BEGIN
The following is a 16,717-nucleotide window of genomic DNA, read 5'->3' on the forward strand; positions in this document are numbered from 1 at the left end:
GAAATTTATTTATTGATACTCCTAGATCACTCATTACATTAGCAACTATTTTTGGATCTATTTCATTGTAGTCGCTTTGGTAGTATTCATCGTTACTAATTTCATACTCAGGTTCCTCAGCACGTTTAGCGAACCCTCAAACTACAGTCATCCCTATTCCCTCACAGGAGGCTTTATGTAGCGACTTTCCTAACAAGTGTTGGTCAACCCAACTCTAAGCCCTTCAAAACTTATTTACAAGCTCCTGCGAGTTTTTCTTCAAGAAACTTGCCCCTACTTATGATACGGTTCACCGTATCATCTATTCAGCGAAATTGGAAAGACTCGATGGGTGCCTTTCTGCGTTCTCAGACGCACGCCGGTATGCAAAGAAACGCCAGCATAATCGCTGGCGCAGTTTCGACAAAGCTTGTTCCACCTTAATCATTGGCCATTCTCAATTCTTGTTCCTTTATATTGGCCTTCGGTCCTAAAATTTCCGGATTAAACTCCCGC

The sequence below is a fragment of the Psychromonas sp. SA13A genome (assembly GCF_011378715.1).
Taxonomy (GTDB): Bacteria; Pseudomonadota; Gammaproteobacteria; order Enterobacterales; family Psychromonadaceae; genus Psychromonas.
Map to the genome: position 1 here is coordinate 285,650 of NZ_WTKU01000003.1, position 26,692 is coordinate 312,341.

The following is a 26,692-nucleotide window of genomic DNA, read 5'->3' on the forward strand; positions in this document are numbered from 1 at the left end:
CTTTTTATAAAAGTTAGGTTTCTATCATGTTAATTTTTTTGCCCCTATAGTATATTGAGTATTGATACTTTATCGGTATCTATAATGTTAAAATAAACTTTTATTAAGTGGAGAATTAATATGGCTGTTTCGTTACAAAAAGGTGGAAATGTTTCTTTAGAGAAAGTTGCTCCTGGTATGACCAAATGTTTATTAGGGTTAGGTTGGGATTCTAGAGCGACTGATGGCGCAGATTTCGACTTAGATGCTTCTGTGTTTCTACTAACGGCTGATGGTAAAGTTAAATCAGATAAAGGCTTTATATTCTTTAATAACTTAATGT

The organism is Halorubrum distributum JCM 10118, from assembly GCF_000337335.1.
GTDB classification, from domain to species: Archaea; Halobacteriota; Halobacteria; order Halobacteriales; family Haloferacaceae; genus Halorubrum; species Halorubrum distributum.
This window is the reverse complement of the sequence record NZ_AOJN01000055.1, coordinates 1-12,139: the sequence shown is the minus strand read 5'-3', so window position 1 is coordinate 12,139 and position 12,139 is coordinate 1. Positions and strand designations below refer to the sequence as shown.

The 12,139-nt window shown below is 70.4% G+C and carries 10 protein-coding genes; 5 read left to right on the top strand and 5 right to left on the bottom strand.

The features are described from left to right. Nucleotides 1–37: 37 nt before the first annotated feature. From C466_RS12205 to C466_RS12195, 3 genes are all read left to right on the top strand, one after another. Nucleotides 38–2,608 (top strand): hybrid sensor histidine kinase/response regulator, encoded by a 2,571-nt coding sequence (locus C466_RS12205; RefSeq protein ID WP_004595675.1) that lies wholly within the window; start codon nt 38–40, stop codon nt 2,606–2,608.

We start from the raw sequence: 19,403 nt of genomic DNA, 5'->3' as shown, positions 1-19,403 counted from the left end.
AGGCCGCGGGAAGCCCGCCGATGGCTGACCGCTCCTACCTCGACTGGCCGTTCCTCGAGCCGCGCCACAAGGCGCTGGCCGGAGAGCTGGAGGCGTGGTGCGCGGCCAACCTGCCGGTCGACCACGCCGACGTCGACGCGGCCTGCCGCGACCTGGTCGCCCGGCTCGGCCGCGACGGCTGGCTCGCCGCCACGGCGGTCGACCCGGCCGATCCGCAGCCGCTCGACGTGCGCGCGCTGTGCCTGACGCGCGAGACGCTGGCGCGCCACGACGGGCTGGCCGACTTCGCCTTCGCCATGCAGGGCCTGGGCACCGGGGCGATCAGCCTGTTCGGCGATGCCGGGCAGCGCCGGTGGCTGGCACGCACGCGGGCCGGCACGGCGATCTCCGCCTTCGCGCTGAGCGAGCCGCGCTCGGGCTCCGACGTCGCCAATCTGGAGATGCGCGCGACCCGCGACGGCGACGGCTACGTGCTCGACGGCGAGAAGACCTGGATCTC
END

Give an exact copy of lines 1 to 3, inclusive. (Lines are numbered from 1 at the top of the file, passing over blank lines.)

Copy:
The following is a 16,717-nucleotide window of genomic DNA, read 5'->3' on the forward strand; positions in this document are numbered from 1 at the left end:
GAAATTTATTTATTGATACTCCTAGATCACTCATTACATTAGCAACTATTTTTGGATCTATTTCATTGTAGTCGCTTTGGTAGTATTCATCGTTACTAATTTCATACTCAGGTTCCTCAGCACGTTTAGCGAACCCTCAAACTACAGTCATCCCTATTCCCTCACAGGAGGCTTTATGTAGCGACTTTCCTAACAAGTGTTGGTCAACCCAACTCTAAGCCCTTCAAAACTTATTTACAAGCTCCTGCGAGTTTTTCTTCAAGAAACTTGCCCCTACTTATGATACGGTTCACCGTATCATCTATTCAGCGAAATTGGAAAGACTCGATGGGTGCCTTTCTGCGTTCTCAGACGCACGCCGGTATGCAAAGAAACGCCAGCATAATCGCTGGCGCAGTTTCGACAAAGCTTGTTCCACCTTAATCATTGGCCATTCTCAATTCTTGTTCCTTTATATTGGCCTTCGGTCCTAAAATTTCCGGATTAAACTCCCGC

The sequence below is a fragment of the Psychromonas sp. SA13A genome (assembly GCF_011378715.1).